Tips For Flood Insurance Policyholders - After The Fact

Author: Scott Burleigh

Tips for flood insurance policyholders - after the fact

Late summer and early fall are typically considered to be the peak of "hurricane season." For quite a lot of people, even those located in inland areas away from the brunt of a hurricane's natural aggression, floods are a tangible and serious hazard. Many homeowners insurance policies don't cover flood damage, leading to a preponderance of insurance providers offering separate flood insurance policies.

Those who have such insurance coverage will be far better prepared for dealing with the monetary consequences of the damages resulting from flooding during a hurricane. Even so, there are a number of basic procedures you will want to be sure to observe when going out after the storm to survey the level and severity of damage to your property.

Before going inside your home, check the outside for structural damage, as well as anything affecting the utility lines for water, gas, electric and septic services. Instances of damage to the latter should instantly be reported to the proper companies so they can quickly send someone to address the problem.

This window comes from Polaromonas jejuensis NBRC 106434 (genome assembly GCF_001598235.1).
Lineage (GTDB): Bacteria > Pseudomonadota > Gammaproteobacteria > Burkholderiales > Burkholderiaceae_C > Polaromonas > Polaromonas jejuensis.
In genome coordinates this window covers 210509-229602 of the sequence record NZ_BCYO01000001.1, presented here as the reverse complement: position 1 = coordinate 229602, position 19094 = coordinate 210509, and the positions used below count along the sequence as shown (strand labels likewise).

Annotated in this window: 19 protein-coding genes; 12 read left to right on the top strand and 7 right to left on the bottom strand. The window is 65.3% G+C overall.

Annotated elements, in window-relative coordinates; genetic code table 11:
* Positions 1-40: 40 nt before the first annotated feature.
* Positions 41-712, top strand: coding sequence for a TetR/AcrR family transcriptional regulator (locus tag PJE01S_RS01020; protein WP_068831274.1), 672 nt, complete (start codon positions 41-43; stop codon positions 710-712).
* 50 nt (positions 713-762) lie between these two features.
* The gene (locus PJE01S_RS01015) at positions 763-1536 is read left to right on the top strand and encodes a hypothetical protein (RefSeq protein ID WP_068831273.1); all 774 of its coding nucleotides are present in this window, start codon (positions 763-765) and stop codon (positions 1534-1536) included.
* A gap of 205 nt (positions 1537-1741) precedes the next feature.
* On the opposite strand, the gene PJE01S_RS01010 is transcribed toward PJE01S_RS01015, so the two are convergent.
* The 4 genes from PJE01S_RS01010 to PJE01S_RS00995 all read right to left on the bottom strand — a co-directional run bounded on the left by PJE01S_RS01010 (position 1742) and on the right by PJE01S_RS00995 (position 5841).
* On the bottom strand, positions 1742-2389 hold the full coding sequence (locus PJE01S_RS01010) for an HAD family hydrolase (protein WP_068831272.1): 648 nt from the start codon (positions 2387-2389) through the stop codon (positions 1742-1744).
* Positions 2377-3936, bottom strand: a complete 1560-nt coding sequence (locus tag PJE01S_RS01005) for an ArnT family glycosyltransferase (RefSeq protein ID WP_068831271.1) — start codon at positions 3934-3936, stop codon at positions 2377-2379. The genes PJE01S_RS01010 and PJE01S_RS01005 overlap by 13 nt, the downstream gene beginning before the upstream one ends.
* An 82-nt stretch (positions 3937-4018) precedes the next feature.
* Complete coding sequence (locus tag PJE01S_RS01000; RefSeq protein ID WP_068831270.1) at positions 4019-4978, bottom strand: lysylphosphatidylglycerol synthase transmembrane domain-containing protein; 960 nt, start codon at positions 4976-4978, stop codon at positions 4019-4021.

Dispose of any damaged items you find, remembering, of course, to keep pieces of them, since any claims adjuster your insurer will send to the property will require evidence of everything you wish to include in your claim, no matter how damaged. This is a fail-safe technique used to prevent instances of insurance fraud.

Contact your insurance agent as soon as possible so the two of your can meet to fill out a flood damage claim. Document any damage you see with photographs or video while filling out an insurance inventory, if you have one, to have comprehensive records of everything that you will be seeking compensation for from your insurance provider.

Any receipts you have saved, particularly for items that had a hefty price tag when you bought them, will come in handy. Attach them if at all possible.  

In Brief

  • Late summer and early fall are typically considered to be the peak of "hurricane season."

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